Peace Time: Is NATO Doing Chamberlain, Churchill Or Both


June 10, 2022: The Russian invasion of Ukraine in 2022 united NATO in ways few NATO members, many Ukrainians or the Russians, expected. There were some exceptions initially. Hungary had elected a pro-Russian president who was reluctant to get involved with what could become outright war between NATO and Russia. France and to a lesser extent Italy, urged Ukraine to negotiate a peace deal with Russia, even if it meant ceding some territory to Russia. This was unacceptable to Ukraine and most of the post-1991 East European nations that joined NATO mainly to gain more protection from another Russian attack. The Russian invasion was justified by Russian using claims that Ukraine wanted to join NATO and become part of the NATO effort to destroy Russia. This was an absurd concept to any Russian who had visited NATO countries or did business with them.

Support for Ukraine was strongest with nations that lived closest to Russia and had disastrous relationships with Russia recently. That included the nations that freed themselves from Russian domination between 1989 and 1991. The new eastern members kept reminding the older NATO members that Russia could not be trusted and would eventually go after their lost (after 1989) territories. And it came to pass even though not everyone in Western Europe appreciated the seriousness of the threat.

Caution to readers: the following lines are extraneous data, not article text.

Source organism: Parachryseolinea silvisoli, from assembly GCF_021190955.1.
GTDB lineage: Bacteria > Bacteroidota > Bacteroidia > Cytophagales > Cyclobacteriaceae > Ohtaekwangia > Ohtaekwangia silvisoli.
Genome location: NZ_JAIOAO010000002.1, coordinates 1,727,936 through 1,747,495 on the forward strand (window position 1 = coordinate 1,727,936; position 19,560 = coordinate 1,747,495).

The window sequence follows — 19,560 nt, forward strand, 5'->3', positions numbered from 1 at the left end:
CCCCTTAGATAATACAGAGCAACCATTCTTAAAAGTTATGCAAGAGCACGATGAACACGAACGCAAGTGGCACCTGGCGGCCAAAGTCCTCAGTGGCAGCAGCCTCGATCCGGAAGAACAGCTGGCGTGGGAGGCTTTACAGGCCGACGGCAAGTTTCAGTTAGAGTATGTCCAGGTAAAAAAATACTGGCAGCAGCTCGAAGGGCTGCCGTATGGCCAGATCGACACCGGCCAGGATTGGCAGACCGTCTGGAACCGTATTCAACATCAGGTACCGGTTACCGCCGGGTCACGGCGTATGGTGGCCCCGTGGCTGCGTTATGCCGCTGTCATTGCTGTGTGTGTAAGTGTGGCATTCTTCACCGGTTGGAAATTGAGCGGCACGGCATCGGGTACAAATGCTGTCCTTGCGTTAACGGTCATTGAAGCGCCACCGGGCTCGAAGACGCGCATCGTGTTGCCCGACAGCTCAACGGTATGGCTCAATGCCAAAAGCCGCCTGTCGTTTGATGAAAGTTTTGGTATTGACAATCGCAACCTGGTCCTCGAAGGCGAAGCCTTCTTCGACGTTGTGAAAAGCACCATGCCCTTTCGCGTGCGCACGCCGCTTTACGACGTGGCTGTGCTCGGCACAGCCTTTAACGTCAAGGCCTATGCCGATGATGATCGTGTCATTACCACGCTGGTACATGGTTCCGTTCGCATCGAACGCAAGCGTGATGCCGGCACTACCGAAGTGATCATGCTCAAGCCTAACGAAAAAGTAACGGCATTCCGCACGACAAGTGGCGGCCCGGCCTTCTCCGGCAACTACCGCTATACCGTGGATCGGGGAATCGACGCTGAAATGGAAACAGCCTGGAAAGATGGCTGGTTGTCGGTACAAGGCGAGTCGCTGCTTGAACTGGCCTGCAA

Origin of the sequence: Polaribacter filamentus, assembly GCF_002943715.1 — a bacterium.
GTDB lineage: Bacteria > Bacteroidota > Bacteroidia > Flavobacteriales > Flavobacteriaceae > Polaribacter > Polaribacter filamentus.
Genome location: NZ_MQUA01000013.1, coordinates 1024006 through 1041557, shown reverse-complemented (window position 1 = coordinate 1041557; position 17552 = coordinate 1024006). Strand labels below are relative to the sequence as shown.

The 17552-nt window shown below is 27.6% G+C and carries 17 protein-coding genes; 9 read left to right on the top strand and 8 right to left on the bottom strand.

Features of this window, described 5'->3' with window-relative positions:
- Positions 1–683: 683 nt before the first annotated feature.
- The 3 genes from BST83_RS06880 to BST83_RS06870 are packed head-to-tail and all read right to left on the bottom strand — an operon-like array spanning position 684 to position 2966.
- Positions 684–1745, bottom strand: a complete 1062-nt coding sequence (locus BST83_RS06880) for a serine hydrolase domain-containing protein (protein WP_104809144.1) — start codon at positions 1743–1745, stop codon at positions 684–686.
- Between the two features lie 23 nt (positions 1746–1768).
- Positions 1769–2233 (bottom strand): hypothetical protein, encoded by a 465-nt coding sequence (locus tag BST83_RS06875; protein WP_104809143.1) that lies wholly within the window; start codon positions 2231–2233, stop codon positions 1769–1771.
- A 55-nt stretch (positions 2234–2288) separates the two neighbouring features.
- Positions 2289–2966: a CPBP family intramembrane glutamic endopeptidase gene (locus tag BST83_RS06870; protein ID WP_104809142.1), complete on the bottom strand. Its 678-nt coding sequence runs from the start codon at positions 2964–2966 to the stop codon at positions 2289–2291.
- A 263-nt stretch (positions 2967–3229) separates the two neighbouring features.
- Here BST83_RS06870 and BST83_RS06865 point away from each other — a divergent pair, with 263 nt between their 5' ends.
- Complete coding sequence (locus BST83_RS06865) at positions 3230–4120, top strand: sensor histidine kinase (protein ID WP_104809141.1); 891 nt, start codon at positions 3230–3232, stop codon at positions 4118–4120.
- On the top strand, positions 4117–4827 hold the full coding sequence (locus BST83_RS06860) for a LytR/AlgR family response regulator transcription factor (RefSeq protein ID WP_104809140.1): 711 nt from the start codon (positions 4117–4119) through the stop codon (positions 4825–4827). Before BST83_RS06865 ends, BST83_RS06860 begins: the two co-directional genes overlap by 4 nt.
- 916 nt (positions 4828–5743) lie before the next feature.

The most energetic proponent of Ukraine seeking peace by ceding territory was France. This despite the history of France in a similar situation after their defeat by the newly united Germany in 1871. The German Kaiser, ignoring the advice of Bismarck, the architect of German unification, Germany annexed Alsace-Lorraine, which included territory on both sides of the Rhine River. As Bismarck predicted, France was obsessed with getting Alsace-Lorraine back and spent the next four decades forming a defensive military alliance with Russia and Britain. When World War I broke out in 1914 the more numerous and better trained German forces went on the defensive in Alsace-Lorraine as the French committed substantial forces to attacking there to regain the lost territory. That enabled the Germans to concentrate on taking Paris, which they nearly did but were halted short of the French capital with the help of British troops and a Russian offensive in the east which diverted more troops than the Germans had planned on. The Germans stopped the Russians but were now in a two-front war that played a major role in their defeat in World War I. France got Alsace-Lorraine back and forced onerous terms on Germany which led to World War II and the Cold War that followed. Even Bismarck couldn’t have predicted taking Alsace-Lorraine would lead to a conflict that lasted over 70 years, killed over a 100 million people and still reverberates in 2022 Ukraine.